The City of Cape Town’s Eikendal library in Kraaifontein has reopened after undergoing an almost R4 million upgrade.
The library building was extended by 18 m², which in essence doubles the space used by the public.
Electrical wiring, phones, the alarm system and IT networking have been upgraded and redone.
All of the floor and roof coverings were replaced and painting was done throughout the building.
The hall has new kitchen facilities and the public ablutions have been upgraded with the addition of separate toilet facilities for people with disabilities.
A fire detection system has been installed and the IT server system upgraded. All lighting has been changed to energy-efficient lighting and the water supply to the building has been upgraded.
New furniture has been procured and the library spaces more defined.
Extensive paving has been done around the entrance and around the building, while emergency escape upgrades have been implemented.
There is also additional air-conditioning.
For the staff, a small staff room and ablution facility has been added. The public can look forward to a more spacious and better functioning library in terms of services. Construction took nine months to complete.
The City’s mayoral committee member for safety and security; and social services, JP Smith, attended the reopening and said the upgrade was in direct response to the popularity of this library and the immense demand for increased and improved library services.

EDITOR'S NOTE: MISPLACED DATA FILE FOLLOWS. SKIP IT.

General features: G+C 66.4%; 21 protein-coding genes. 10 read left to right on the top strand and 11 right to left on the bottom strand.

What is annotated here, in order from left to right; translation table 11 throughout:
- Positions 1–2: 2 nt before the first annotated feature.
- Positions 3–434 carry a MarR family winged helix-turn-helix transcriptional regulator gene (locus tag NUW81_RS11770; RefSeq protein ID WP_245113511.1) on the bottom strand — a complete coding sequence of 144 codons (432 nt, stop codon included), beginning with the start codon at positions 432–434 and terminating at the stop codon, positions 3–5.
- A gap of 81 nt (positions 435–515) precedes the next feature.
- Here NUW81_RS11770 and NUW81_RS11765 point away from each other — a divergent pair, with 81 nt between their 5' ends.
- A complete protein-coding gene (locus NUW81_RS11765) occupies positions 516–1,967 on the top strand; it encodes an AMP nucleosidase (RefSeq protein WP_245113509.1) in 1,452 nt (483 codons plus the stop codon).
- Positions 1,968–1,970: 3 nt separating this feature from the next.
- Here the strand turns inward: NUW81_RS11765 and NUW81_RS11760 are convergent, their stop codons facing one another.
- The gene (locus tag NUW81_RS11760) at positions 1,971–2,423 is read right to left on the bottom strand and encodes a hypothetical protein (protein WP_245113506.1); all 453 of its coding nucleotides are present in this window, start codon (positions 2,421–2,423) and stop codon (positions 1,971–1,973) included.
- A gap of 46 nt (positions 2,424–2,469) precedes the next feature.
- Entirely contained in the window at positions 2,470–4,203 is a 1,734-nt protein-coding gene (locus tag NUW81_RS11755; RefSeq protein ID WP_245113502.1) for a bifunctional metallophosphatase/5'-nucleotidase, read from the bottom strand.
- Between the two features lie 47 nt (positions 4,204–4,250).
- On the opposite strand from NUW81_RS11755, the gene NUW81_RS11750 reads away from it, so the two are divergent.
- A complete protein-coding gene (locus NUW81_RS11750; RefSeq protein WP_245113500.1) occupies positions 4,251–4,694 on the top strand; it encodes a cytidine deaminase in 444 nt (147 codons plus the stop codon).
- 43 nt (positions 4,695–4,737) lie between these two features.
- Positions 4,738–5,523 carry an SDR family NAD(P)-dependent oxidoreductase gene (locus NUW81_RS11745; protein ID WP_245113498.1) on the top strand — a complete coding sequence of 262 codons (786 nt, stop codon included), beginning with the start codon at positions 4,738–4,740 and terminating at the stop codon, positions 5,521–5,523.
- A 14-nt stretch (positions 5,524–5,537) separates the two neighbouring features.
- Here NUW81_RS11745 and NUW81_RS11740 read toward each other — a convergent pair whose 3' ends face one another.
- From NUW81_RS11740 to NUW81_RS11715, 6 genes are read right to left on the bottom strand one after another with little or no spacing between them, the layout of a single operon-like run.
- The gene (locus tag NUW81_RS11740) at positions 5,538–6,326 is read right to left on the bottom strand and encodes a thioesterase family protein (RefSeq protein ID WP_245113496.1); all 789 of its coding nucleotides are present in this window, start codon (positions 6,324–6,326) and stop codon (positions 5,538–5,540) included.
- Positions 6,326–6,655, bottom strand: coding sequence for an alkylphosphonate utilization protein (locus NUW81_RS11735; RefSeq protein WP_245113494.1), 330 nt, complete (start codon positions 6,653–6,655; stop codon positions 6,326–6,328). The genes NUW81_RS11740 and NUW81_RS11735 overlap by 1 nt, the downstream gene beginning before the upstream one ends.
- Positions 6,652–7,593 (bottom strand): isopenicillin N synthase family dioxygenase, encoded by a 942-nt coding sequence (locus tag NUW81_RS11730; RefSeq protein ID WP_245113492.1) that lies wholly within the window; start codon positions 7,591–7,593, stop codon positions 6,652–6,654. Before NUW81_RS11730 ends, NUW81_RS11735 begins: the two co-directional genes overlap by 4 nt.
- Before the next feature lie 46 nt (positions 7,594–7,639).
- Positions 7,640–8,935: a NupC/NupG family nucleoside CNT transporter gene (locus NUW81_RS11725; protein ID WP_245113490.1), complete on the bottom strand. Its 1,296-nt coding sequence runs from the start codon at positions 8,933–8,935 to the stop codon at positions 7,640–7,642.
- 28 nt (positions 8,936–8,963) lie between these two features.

“A community that shows this level of enthusiasm for their local library is certainly to be celebrated. It shows a commitment to life-long learning. I think we can all agree that the changes have completely revitalised this space.
“I have no doubt that our investment here will mean that we will see a steep increase in the number of visitors to Eikendal library. I also expect that people will not just pop in and out to borrow a book, but will rather want to stay for an hour or two because it is now such an inviting and comfortable space,” said Mr Smith.
He encouraged the community to make use of the library.
“In order to be truly beneficial to communities, library facilities must be more than just places where books are borrowed.
“They need to be dynamic and versatile community centres. They need to be an interactive space through which knowledge is kindled, ideas are given creative expression, and connections are digitally forged.
“Access to information is an essential pillar in upholding a democracy – it is important that we don’t forget this and the contribution of a local library in this regard.
“Public libraries continue to be an important part of promoting equality through helping to reduce illiteracy, poverty and unemployment,” said Mr Smith.